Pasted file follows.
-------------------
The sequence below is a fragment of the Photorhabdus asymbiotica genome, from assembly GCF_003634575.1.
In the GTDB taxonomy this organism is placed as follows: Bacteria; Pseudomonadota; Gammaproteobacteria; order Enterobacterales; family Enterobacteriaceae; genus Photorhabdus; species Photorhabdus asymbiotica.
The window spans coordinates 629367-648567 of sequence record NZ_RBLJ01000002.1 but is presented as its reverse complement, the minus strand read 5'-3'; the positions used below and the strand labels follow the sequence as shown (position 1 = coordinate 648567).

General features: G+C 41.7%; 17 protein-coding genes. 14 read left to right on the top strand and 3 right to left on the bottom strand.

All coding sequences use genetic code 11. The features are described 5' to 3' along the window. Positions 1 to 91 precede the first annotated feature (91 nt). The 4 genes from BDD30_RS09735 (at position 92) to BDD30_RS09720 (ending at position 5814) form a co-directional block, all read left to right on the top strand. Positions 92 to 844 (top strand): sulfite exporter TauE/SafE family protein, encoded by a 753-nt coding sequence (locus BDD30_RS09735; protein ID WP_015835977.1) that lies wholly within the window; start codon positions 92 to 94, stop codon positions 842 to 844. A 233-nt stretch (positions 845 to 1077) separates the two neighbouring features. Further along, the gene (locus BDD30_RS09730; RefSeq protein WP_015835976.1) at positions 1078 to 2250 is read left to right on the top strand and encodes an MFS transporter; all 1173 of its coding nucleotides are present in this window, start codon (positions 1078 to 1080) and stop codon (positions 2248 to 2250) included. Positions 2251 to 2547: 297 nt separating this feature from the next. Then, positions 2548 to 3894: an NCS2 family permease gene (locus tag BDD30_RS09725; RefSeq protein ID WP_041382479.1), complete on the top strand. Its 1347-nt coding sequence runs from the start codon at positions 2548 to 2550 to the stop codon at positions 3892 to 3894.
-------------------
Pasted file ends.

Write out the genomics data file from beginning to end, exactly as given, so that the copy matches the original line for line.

The sequence below is a fragment of the Photorhabdus asymbiotica genome, from assembly GCF_003634575.1.
In the GTDB taxonomy this organism is placed as follows: Bacteria; Pseudomonadota; Gammaproteobacteria; order Enterobacterales; family Enterobacteriaceae; genus Photorhabdus; species Photorhabdus asymbiotica.
The window spans coordinates 629367-648567 of sequence record NZ_RBLJ01000002.1 but is presented as its reverse complement, the minus strand read 5'-3'; the positions used below and the strand labels follow the sequence as shown (position 1 = coordinate 648567).

General features: G+C 41.7%; 17 protein-coding genes. 14 read left to right on the top strand and 3 right to left on the bottom strand.

All coding sequences use genetic code 11. The features are described 5' to 3' along the window. Positions 1 to 91 precede the first annotated feature (91 nt). The 4 genes from BDD30_RS09735 (at position 92) to BDD30_RS09720 (ending at position 5814) form a co-directional block, all read left to right on the top strand. Positions 92 to 844 (top strand): sulfite exporter TauE/SafE family protein, encoded by a 753-nt coding sequence (locus BDD30_RS09735; protein ID WP_015835977.1) that lies wholly within the window; start codon positions 92 to 94, stop codon positions 842 to 844. A 233-nt stretch (positions 845 to 1077) separates the two neighbouring features. Further along, the gene (locus BDD30_RS09730; RefSeq protein WP_015835976.1) at positions 1078 to 2250 is read left to right on the top strand and encodes an MFS transporter; all 1173 of its coding nucleotides are present in this window, start codon (positions 1078 to 1080) and stop codon (positions 2248 to 2250) included. Positions 2251 to 2547: 297 nt separating this feature from the next. Then, positions 2548 to 3894: an NCS2 family permease gene (locus tag BDD30_RS09725; RefSeq protein ID WP_041382479.1), complete on the top strand. Its 1347-nt coding sequence runs from the start codon at positions 2548 to 2550 to the stop codon at positions 3892 to 3894.